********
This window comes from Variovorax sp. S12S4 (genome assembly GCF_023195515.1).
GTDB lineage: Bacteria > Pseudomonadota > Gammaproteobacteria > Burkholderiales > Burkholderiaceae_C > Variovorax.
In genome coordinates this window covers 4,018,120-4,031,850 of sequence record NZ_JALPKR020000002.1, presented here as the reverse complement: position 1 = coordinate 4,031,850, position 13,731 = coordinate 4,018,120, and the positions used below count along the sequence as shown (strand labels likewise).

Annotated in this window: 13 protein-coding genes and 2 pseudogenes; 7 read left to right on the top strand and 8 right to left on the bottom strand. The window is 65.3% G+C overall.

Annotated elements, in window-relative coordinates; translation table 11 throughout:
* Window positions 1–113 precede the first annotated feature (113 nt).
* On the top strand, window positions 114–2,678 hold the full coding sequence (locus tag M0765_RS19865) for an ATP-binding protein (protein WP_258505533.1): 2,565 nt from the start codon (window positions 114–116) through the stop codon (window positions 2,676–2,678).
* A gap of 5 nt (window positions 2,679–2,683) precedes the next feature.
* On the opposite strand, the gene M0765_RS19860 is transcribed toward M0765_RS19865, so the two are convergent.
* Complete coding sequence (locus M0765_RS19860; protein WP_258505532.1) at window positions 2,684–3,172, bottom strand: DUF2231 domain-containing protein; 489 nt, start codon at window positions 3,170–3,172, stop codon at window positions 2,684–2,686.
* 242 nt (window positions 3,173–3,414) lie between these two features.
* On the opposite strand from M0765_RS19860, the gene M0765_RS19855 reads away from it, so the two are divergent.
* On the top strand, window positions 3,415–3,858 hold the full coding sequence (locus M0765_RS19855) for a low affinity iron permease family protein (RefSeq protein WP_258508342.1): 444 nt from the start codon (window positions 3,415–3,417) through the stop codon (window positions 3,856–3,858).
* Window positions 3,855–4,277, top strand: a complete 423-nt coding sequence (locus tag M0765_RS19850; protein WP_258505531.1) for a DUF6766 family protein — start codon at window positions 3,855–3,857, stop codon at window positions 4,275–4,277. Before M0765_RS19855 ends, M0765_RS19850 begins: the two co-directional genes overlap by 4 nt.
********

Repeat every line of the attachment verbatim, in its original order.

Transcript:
This window comes from Variovorax sp. S12S4 (genome assembly GCF_023195515.1).
GTDB lineage: Bacteria > Pseudomonadota > Gammaproteobacteria > Burkholderiales > Burkholderiaceae_C > Variovorax.
In genome coordinates this window covers 4,018,120-4,031,850 of sequence record NZ_JALPKR020000002.1, presented here as the reverse complement: position 1 = coordinate 4,031,850, position 13,731 = coordinate 4,018,120, and the positions used below count along the sequence as shown (strand labels likewise).

Annotated in this window: 13 protein-coding genes and 2 pseudogenes; 7 read left to right on the top strand and 8 right to left on the bottom strand. The window is 65.3% G+C overall.

Annotated elements, in window-relative coordinates; translation table 11 throughout:
* Window positions 1–113 precede the first annotated feature (113 nt).
* On the top strand, window positions 114–2,678 hold the full coding sequence (locus tag M0765_RS19865) for an ATP-binding protein (protein WP_258505533.1): 2,565 nt from the start codon (window positions 114–116) through the stop codon (window positions 2,676–2,678).
* A gap of 5 nt (window positions 2,679–2,683) precedes the next feature.
* On the opposite strand, the gene M0765_RS19860 is transcribed toward M0765_RS19865, so the two are convergent.
* Complete coding sequence (locus M0765_RS19860; protein WP_258505532.1) at window positions 2,684–3,172, bottom strand: DUF2231 domain-containing protein; 489 nt, start codon at window positions 3,170–3,172, stop codon at window positions 2,684–2,686.
* 242 nt (window positions 3,173–3,414) lie between these two features.
* On the opposite strand from M0765_RS19860, the gene M0765_RS19855 reads away from it, so the two are divergent.
* On the top strand, window positions 3,415–3,858 hold the full coding sequence (locus M0765_RS19855) for a low affinity iron permease family protein (RefSeq protein WP_258508342.1): 444 nt from the start codon (window positions 3,415–3,417) through the stop codon (window positions 3,856–3,858).
* Window positions 3,855–4,277, top strand: a complete 423-nt coding sequence (locus tag M0765_RS19850; protein WP_258505531.1) for a DUF6766 family protein — start codon at window positions 3,855–3,857, stop codon at window positions 4,275–4,277. Before M0765_RS19855 ends, M0765_RS19850 begins: the two co-directional genes overlap by 4 nt.